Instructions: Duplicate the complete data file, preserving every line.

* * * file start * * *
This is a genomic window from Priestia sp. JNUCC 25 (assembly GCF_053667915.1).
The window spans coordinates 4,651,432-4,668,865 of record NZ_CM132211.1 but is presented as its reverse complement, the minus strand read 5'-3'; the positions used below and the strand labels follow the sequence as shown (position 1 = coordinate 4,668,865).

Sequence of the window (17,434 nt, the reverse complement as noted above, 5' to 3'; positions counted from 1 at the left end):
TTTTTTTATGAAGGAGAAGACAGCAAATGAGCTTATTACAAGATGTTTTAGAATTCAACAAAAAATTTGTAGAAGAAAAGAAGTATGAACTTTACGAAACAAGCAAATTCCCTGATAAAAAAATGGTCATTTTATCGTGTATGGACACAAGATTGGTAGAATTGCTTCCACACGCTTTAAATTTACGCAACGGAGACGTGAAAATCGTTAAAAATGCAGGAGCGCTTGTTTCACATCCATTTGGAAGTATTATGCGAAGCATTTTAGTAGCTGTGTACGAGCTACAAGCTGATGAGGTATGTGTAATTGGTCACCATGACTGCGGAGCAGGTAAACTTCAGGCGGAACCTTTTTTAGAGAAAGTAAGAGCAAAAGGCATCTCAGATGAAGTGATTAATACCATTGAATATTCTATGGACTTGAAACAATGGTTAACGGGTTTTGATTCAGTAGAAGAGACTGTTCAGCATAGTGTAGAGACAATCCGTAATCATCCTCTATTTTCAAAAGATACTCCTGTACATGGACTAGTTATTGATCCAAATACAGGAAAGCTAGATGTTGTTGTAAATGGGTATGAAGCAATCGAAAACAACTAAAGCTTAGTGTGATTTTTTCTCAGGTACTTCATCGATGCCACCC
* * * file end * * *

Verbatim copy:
This is a genomic window from Priestia sp. JNUCC 25 (assembly GCF_053667915.1).
The window spans coordinates 4,651,432-4,668,865 of record NZ_CM132211.1 but is presented as its reverse complement, the minus strand read 5'-3'; the positions used below and the strand labels follow the sequence as shown (position 1 = coordinate 4,668,865).

Sequence of the window (17,434 nt, the reverse complement as noted above, 5' to 3'; positions counted from 1 at the left end):
TTTTTTTATGAAGGAGAAGACAGCAAATGAGCTTATTACAAGATGTTTTAGAATTCAACAAAAAATTTGTAGAAGAAAAGAAGTATGAACTTTACGAAACAAGCAAATTCCCTGATAAAAAAATGGTCATTTTATCGTGTATGGACACAAGATTGGTAGAATTGCTTCCACACGCTTTAAATTTACGCAACGGAGACGTGAAAATCGTTAAAAATGCAGGAGCGCTTGTTTCACATCCATTTGGAAGTATTATGCGAAGCATTTTAGTAGCTGTGTACGAGCTACAAGCTGATGAGGTATGTGTAATTGGTCACCATGACTGCGGAGCAGGTAAACTTCAGGCGGAACCTTTTTTAGAGAAAGTAAGAGCAAAAGGCATCTCAGATGAAGTGATTAATACCATTGAATATTCTATGGACTTGAAACAATGGTTAACGGGTTTTGATTCAGTAGAAGAGACTGTTCAGCATAGTGTAGAGACAATCCGTAATCATCCTCTATTTTCAAAAGATACTCCTGTACATGGACTAGTTATTGATCCAAATACAGGAAAGCTAGATGTTGTTGTAAATGGGTATGAAGCAATCGAAAACAACTAAAGCTTAGTGTGATTTTTTCTCAGGTACTTCATCGATGCCACCC